When last has there been such a lovely, dumpy, cuddly little thing built? Not just in Ireland, but in the whole wide world? That’s what the jury at the World Architecture Festival must surely have asked itself (disclosure: I was a judge in another category, for best villa) before awarding David Leech Architects the winner of the best house in the world category at WAF Amsterdam before Christmas 2018 for its very first building.
First projects are often freighted, overloaded with everything that has to be let go of. But there is something, almost – what is it? – slightly short-changed? – about this baby in Clontarf that just wants you to cuddle it. Depending on your perspective, it may look at first like it’s missing a limb, but it’s actually an architectural ballerina, possessed of the most exquisite grace.
To me, it speaks of old dreams that go back to the foundations of what might have been an alternative history of modernism. Skyhooks and Raumplan. That’s one really weird Soviet-Mitteleuropa mashup visited upon us here, in miniature, a century later in suburban northside Dublin. Yet nor is the structural solution unconnected to one of the houses built at Sea Ranch in northern California in the 1960s – a recent, post-design, discovery by Leech that he shared with brio when we met at his east London studio.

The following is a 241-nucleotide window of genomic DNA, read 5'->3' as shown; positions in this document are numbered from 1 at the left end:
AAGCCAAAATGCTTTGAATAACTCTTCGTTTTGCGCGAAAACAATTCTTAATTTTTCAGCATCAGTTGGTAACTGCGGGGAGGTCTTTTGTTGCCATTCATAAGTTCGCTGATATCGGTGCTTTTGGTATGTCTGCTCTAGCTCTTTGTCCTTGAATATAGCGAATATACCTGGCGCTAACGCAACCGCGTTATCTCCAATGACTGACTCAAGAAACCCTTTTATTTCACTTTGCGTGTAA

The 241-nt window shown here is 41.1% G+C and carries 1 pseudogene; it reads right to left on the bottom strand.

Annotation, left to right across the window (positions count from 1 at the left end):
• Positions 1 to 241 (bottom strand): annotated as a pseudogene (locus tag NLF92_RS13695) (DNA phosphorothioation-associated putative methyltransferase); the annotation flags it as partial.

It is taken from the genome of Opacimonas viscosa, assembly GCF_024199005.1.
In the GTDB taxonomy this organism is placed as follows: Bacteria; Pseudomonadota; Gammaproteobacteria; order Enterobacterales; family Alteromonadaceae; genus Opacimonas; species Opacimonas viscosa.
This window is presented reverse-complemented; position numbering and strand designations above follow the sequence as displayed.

The Clontarf house won planning permission in 2007, but was knocked back by the recession, when Leech left for London. When he came to doing it again, and set up his practice over there in 2016 for this purpose, “It was like tackling a refurbishment of an unbuilt project,” he says. Permission had only been granted because of his genius rethinking of planning rules governing private open space for suburban houses. “Several earlier applications had all attempted to transplant the estate houses directly onto the site without any adjustment or acknowledgment of the more unusual site location and shape. After inspecting the failed applications, we realised that the major obstacle to obtaining permission was private outdoor amenity space, which is calculated at a square meterage per bed space, hence the council decision to grant permission previously for only a one-bed bungalow. The key was in thinking of the house and garden together, not as separate entities, but as one.
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